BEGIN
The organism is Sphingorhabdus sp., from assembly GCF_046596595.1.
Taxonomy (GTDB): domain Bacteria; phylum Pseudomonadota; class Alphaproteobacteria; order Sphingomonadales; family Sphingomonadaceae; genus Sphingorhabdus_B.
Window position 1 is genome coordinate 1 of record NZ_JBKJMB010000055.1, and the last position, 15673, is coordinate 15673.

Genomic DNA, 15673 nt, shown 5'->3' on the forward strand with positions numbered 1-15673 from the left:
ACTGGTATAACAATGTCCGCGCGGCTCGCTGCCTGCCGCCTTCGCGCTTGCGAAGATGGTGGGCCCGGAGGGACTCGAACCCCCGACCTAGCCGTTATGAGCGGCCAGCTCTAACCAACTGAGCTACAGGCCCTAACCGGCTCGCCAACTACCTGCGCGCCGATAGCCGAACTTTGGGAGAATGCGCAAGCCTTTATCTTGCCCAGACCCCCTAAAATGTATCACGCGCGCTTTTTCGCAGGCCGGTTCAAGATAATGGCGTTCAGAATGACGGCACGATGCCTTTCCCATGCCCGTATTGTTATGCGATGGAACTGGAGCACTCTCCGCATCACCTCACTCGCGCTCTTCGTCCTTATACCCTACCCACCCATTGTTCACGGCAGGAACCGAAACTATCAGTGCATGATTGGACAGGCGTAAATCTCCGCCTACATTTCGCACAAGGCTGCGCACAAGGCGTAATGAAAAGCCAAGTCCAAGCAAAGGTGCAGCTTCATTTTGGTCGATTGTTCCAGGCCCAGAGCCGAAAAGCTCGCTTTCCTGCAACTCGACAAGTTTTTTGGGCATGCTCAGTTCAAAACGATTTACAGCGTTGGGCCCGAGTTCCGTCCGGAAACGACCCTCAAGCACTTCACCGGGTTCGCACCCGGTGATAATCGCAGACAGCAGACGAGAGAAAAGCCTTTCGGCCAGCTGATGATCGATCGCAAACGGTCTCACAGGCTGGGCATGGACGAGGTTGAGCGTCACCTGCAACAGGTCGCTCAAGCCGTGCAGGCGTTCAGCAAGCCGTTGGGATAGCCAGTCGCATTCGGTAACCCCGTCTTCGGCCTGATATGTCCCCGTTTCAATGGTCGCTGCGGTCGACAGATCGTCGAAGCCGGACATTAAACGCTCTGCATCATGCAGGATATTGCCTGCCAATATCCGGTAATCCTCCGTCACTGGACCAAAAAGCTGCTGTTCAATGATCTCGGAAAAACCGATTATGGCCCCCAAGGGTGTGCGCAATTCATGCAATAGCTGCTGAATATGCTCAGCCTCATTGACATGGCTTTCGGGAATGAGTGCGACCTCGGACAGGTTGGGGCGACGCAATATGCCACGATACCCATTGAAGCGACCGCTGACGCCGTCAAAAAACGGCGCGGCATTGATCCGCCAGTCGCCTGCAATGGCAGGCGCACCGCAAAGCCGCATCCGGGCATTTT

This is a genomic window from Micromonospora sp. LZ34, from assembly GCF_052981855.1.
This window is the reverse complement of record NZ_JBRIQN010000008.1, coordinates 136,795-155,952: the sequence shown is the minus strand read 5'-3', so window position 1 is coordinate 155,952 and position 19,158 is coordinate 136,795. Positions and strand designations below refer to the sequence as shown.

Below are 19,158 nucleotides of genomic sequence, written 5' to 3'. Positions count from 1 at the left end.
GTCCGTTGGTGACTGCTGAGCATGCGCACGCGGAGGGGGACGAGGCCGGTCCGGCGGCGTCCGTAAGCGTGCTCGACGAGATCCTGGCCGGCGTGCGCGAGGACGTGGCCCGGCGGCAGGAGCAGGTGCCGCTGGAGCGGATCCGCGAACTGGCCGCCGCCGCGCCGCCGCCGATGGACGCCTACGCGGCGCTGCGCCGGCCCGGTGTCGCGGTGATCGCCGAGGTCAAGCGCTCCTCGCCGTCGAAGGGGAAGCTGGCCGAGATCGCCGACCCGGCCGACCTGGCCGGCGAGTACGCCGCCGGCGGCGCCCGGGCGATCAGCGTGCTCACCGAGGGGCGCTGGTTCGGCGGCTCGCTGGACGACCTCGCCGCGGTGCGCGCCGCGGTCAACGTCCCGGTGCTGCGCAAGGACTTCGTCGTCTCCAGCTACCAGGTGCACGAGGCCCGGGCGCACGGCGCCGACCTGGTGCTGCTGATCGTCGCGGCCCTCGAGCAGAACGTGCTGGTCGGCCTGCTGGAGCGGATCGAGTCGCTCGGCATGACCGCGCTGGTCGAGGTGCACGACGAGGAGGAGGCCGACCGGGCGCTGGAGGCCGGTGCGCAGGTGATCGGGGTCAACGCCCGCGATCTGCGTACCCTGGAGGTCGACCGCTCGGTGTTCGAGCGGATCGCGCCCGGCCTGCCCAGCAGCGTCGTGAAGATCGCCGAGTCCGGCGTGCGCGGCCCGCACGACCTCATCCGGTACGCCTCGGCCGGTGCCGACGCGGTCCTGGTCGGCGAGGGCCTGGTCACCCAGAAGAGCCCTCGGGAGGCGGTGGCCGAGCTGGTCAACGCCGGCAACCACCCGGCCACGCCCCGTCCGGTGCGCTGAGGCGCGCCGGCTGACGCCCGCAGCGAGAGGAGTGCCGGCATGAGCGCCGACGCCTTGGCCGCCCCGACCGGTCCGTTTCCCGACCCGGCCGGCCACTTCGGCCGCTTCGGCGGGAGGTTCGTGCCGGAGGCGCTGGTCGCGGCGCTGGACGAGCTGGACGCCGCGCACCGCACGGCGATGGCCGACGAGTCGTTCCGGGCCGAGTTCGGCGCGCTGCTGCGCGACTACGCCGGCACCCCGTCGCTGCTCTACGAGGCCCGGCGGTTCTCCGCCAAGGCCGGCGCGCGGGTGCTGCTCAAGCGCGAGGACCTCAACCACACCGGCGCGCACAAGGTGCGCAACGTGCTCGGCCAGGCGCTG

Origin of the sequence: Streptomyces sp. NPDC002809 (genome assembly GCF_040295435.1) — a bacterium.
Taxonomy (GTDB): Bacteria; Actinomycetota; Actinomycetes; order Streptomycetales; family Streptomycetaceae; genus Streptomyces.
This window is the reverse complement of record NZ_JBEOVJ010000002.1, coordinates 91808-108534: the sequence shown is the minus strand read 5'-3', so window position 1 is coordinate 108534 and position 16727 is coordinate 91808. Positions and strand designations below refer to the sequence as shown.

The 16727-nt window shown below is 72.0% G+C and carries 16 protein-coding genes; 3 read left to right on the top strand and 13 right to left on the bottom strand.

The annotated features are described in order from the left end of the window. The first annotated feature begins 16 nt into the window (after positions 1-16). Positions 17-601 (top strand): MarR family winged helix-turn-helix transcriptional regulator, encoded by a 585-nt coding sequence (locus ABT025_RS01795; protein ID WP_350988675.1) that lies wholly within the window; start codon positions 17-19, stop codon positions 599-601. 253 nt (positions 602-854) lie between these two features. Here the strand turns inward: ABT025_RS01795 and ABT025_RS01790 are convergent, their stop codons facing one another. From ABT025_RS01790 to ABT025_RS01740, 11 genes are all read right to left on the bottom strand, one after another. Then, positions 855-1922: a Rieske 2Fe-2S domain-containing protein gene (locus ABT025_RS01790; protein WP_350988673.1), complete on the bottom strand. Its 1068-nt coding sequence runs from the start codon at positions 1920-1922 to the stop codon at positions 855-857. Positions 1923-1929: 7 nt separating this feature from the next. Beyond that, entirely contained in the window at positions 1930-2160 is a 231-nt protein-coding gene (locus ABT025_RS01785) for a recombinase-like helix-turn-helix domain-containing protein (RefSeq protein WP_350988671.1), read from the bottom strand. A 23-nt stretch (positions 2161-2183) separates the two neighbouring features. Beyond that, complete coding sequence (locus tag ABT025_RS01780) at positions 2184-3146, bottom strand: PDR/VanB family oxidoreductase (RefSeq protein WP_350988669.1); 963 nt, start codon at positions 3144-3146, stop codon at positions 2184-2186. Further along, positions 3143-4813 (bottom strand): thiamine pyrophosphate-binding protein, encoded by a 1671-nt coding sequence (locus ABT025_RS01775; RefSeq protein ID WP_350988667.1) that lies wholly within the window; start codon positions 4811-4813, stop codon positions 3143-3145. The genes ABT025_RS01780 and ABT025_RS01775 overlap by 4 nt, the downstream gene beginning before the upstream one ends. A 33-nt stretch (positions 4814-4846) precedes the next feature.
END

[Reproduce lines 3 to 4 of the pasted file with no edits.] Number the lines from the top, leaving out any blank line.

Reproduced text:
Window position 1 is genome coordinate 1 of record NZ_JBKJMB010000055.1, and the last position, 15673, is coordinate 15673.

Genomic DNA, 15673 nt, shown 5'->3' on the forward strand with positions numbered 1-15673 from the left: